Writer and political analyst Pepe Escobar assessed the prospects of the assault on Raqqa, and Syria’s future, on Radio Sputnik’s Loud & Clear program.
“It’s completely absurd to think about taking over Raqqa, especially in the sense that we already have a heady mix in the battle of Mosul,” Escobar commented, referring to the recent announcement by Steve Townsend, the commander of US forces in Iraq and Syria, who vowed an “urgent” offensive in Syria.
The move by the Pentagon comes in the wake of an upcoming reshuffle in US military brass, the analyst said, citing that current US Defense Secretary Ashton Carter will likely resign in three months. At the same time, spokespersons claiming to represent Daesh have announced that attacks outside the Middle East are in the planning stages. Still, the timing of the new offensive may not be opportune, Escobar asserted, as the seizure of Raqqa could take months.
At the same time, the Pentagon is “ambiguous” about what forces will be fighting alongside the Americans, Escobar noted. In an interview with CBS, Defense Secretary Carter mentioned Kurdish YPG and specific Arab factions as being the lead forces to launch an assault on Daesh in Raqqa. Escobar believes that, in Syria, the US can only count on YPG and what remains of the Free Syrian Army, at least the part that has not yet been absorbed by al-Qaeda.
“There are hundreds of fighters that won’t be capable to retake Raqqa,” Escobar suggested, adding that the only side that has the manpower to succeed in Raqqa is the Syrian Arab Army.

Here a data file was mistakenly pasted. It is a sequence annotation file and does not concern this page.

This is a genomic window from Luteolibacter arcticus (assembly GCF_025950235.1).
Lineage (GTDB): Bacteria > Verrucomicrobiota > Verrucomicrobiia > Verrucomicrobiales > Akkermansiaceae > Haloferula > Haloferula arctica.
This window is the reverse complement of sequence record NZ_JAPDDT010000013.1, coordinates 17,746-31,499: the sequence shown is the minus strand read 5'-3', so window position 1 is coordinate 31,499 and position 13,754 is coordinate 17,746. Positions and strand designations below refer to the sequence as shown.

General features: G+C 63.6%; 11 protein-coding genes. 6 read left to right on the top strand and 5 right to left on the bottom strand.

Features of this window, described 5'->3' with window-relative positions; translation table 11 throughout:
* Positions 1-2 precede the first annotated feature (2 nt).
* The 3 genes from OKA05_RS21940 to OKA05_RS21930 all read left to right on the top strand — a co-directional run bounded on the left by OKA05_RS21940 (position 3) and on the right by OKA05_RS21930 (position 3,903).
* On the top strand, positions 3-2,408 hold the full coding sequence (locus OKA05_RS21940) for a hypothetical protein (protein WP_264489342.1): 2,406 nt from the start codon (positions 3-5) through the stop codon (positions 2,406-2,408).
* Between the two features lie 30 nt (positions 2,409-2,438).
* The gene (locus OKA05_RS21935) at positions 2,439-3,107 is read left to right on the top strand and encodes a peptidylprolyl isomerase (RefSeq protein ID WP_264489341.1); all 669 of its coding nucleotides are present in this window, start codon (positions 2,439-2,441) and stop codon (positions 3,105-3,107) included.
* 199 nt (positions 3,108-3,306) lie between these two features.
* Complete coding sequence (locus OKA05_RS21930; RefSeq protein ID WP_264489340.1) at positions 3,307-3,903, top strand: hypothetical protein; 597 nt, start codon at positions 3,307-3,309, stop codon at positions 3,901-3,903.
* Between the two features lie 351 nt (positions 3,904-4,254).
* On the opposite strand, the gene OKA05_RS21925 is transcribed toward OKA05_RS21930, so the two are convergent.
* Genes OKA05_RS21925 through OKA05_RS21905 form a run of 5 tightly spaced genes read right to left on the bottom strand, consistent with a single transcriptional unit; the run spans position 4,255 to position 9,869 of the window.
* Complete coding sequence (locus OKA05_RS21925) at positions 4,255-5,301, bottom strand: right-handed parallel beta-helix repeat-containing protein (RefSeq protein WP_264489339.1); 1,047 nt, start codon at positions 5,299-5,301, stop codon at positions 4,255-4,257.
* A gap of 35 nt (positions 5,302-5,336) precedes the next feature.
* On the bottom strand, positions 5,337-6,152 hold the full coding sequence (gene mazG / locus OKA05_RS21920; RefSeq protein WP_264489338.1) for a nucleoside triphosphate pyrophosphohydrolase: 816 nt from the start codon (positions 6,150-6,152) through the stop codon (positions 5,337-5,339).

“It’s completely crazy when the head of the Pentagon is telling the world that they are going to reconquer Raqqa, which is inside of the Syrian territory and is officially controlled by Damascus,” he said. “They are going to do it with a bunch of expat troops and infiltrated forces, and that is absurd.”
“Washington doesn’t want to jeopardize fractured relations with Erdogan,” Escobar claimed. “At the same time they support the Peshmerga in Iraq. They cannot, though, openly support YPG and not enrage Turkey.”
Ankara wants to create a ‘safe zone’ along its border with Syria to prevent Syrian Kurds from uniting three Kurdish cantons that would serve to initiate a new Syrian Kurdistan.
“How could they [Turks] contribute to the battle for Raqqa if they will be fighting against Kurds? It’s impossible,” Escobar asserted, adding, “We will have two different battles: a battle to reconquer Raqqa and a battle between YPG and Turks along the borders.”
“Syria is already dismembered, in fact,” Escobar stated. “The whole of Eastern Syria is in turmoil, with Daesh fighters scattered across it. That suits the American purpose – keep Damascus in check and interfere with its sovereignty on its own territory.”
A Salafist principality would be out of the control of Damascus, and suitable for sustaining managed chaos in the region for the foreseeable future.